A note of “cautious optimism” was struck by the chairman of the federal credit union regulatory agency Thursday regarding second-quarter call report data from federally insured credit unions (FICUs).
National Credit Union Administration (NCUA) Board Chairman Todd Harper pointed to growth, since the second quarter of 2022, in credit union assets, memberships, loans and insured shares and deposits. But he also noted areas of concern, “Namely, a rise in delinquency rates and charge offs and a slight decline in insured shares.”
Just looking at second-quarter 2023 growth, insured shares and deposits declined from about $1.73 trillion in the first quarter to $1.72 trillion in the second, for a decrease of about 0.5%. The delinquency rate rose 10 basis points from the first to second quarters; it was up 15 basis points from second-quarter 2022, the agency’s report shows.
NCUA, in its press release and its quarterly data summary narrative, focuses primarily on trends over the four quarters ending this June 30. However, several pages in, the data summary provides quarterly results going back to 2017.
In its press release, the NCUA said credit unions’ second-quarter 2023 call report data showed total assets up 3.8%, to $2.22 trillion, from June 30, 2022, to June 30, 2023; total loans outstanding up 12.6% to $1.56 trillion; and total shares and deposits up 1.2%, by $23 billion, to $1.88 trillion.
The agency’s data report showed that insured shares and deposits totaled about $1.69 trillion at the end of June 2022, so insured shares and deposit grew about 1.8% over the four quarters; the percentage of growth declined 5.2%.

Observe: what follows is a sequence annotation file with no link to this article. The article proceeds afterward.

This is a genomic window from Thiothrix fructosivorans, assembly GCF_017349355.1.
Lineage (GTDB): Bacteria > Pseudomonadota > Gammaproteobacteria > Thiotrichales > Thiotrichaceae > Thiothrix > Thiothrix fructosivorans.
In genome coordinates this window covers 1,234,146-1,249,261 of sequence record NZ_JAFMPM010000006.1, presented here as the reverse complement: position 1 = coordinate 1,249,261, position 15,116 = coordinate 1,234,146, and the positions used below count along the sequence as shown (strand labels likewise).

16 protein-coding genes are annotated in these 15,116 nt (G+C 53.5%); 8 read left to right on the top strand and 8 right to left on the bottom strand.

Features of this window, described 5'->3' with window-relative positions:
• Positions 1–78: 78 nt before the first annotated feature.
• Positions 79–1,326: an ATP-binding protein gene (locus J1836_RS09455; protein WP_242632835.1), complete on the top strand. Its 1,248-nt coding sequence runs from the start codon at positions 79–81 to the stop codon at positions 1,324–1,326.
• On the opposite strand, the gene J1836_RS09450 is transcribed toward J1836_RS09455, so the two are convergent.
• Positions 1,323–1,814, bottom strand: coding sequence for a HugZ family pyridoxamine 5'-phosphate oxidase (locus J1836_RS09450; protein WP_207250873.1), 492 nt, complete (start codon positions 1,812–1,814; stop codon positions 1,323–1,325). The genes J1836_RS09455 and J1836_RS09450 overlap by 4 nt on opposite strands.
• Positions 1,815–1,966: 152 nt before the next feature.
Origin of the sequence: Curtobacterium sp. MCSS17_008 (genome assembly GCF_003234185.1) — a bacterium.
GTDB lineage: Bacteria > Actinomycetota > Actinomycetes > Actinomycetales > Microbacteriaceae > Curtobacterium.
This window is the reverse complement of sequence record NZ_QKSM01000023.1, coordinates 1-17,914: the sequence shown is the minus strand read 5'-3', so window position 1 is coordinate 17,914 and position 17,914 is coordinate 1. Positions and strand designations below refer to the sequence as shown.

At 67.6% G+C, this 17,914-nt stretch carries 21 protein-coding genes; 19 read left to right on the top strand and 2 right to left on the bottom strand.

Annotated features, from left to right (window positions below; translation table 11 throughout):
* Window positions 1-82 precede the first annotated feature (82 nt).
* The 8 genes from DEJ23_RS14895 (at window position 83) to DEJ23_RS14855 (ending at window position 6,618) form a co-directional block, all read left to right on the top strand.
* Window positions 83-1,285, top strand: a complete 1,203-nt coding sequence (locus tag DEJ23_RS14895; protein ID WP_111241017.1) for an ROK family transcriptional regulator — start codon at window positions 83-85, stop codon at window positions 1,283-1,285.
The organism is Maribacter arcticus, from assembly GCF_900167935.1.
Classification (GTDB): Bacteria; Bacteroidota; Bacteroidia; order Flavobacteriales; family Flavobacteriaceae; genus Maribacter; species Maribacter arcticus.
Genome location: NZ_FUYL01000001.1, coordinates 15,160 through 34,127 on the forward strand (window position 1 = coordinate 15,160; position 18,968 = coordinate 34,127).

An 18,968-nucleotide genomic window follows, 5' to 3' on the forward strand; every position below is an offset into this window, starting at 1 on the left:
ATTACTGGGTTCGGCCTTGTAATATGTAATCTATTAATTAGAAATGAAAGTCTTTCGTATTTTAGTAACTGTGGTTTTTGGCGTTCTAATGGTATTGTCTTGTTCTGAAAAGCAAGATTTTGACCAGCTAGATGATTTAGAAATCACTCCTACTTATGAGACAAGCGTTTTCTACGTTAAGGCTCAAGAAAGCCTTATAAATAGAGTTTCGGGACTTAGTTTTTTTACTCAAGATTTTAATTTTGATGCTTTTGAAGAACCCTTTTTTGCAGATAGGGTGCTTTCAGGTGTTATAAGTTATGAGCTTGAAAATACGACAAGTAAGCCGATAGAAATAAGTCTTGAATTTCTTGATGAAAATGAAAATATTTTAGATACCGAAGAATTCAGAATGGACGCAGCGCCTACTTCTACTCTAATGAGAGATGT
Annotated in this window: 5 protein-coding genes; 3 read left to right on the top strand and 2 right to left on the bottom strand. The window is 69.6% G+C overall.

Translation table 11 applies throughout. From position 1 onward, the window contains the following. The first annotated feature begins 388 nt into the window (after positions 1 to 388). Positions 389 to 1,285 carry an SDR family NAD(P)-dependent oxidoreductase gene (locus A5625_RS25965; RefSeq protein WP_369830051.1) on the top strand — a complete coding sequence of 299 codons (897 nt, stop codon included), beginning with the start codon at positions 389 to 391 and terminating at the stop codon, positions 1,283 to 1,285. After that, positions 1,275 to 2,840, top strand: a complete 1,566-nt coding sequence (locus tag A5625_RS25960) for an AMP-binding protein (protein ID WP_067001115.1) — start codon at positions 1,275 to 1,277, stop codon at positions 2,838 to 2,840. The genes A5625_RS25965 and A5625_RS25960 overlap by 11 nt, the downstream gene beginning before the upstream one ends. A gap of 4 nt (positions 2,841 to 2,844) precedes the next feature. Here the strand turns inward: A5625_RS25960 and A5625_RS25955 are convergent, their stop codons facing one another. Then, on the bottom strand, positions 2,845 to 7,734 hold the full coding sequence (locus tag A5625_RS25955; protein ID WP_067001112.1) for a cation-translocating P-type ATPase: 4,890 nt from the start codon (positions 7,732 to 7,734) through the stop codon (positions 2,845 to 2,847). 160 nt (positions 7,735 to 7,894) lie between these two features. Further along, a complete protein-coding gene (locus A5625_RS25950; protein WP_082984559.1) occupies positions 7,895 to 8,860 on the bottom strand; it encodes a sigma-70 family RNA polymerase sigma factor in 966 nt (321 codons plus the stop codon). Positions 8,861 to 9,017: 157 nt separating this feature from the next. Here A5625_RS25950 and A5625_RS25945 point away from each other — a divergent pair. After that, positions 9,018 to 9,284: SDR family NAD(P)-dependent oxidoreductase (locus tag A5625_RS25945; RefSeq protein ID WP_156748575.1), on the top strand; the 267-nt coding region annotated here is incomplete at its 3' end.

Details on the other areas of concern noted by Harper included:
- Delinquencies: The delinquency rate at FICUs was 63 basis points in the second quarter of 2023, up 15 basis points compared with the second quarter of 2022. This breaks down as follows:
- The delinquency rate on non-commercial real estate loans was 44 basis points in the second quarter of 2023, 4 basis points higher than in the second quarter of 2022.
- The credit card delinquency rate rose to 154 basis points from 107 basis points one year earlier.
- The auto loan delinquency rate increased 22 basis points over the year to 67 basis points in the second quarter of 2023.
- The delinquency rate for commercial loans excluding unfunded commitments was 42 basis points in the second quarter of 2023, unchanged from a year earlier.
- Charge offs: The net charge-off ratio for all FICUs was 53 basis points in the second quarter of 2023, up 24 basis points compared with the second quarter of 2022.
In other data, the agency reported:
- Net income for FICUs totaled $17.4 billion in the first half of 2023 at an annual rate, down $0.4 billion, or 2.1%, from the first half of 2022.
- Interest income rose $28.8 billion, or 45.3%, over the year to $92.3 billion at an annual rate in the first half of 2023.
- Non-interest income grew $1.2 billion, or 4.9%, to $24.5 billion annualized, largely due to an increase in other non-interest income.
- The annualized return on average assets (ROAA) for FICUs was 79 basis points in the first half of 2023, down from 85 basis points in the first half of 2022. The median annualized ROAA was 66 basis points, up 24 basis points from a year earlier.
- The credit union system’s provision for loan and lease losses or credit loss expenses increased $5.8 billion, or 169.5%, to $9.2 billion at an annual rate in the first half of 2023.
- Within total shares and deposits, regular shares declined by $75.1 billion, or 10.9%, to $614.1 billion. Other deposits increased by $97.5 billion, or 12.5%, to $879.9 billion, led by share certificate accounts, which grew $164.5 billion, or 68.6%, over the year to $404.5 billion.
- The credit union system’s net worth increased by $13.2 billion, or 5.9%, over the year to $235.9 billion. The aggregate net worth ratio – net worth as a percentage of assets – stood at 10.63% in the second quarter of 2023, up from 10.42% one year earlier. Beginning in the first quarter of 2023, this ratio excludes the current expected credit loss (CECL) transition provision, the agency said.
The number of FICUs declined to 4,686 in the second quarter of 2023, from 4,853 in the second quarter of 2022; the number of low-income-designated FICUs declined 35 to a total of 2,585. The number of complex FICUs (total assets greater than $500 million) grew by five to 708. The agency also said memberships in FICUs rose 5.1 million to a total of 137.7 million over the year.